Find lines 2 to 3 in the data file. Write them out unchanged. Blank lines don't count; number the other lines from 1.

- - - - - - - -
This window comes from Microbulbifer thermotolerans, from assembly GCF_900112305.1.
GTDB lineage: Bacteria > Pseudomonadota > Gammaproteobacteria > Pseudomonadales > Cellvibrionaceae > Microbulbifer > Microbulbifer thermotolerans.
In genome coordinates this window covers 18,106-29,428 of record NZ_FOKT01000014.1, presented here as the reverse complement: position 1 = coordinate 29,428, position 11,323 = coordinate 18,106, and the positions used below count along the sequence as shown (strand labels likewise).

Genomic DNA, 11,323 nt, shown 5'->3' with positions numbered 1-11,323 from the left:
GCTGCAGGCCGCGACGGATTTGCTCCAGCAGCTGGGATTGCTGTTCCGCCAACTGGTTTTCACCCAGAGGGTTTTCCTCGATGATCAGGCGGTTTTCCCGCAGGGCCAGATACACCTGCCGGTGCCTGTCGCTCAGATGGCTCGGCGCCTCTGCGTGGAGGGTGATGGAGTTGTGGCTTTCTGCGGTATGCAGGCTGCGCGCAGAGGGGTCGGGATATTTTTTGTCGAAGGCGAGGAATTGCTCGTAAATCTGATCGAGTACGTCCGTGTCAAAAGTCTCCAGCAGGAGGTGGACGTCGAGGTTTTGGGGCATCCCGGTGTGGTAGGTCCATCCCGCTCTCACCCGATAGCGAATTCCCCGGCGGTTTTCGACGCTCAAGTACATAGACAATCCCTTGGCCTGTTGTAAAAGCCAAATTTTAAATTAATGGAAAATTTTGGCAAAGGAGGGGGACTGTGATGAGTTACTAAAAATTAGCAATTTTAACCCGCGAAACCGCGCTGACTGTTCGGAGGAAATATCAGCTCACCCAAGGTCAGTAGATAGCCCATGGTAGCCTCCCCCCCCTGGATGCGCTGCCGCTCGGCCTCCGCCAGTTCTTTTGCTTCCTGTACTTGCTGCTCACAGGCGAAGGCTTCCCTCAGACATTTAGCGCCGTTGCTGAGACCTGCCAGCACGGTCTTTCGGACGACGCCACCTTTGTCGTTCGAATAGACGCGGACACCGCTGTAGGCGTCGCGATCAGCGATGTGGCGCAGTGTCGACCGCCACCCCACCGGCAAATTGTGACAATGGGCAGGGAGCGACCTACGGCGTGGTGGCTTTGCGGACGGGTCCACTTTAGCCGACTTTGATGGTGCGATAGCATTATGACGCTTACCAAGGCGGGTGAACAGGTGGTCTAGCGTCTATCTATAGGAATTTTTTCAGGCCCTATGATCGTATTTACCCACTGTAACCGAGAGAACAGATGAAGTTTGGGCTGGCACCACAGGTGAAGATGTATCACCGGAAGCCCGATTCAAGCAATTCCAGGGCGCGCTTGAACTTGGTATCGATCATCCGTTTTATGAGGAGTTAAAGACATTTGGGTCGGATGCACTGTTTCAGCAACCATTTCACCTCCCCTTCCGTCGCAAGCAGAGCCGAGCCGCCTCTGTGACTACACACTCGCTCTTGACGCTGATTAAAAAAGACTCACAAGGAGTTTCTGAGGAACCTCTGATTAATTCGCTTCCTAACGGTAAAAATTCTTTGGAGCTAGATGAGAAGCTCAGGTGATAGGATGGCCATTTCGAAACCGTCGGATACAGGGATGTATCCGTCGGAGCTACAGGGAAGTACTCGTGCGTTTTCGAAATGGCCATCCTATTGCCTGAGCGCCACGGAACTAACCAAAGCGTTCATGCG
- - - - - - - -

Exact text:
GTDB lineage: Bacteria > Pseudomonadota > Gammaproteobacteria > Pseudomonadales > Cellvibrionaceae > Microbulbifer > Microbulbifer thermotolerans.
In genome coordinates this window covers 18,106-29,428 of record NZ_FOKT01000014.1, presented here as the reverse complement: position 1 = coordinate 29,428, position 11,323 = coordinate 18,106, and the positions used below count along the sequence as shown (strand labels likewise).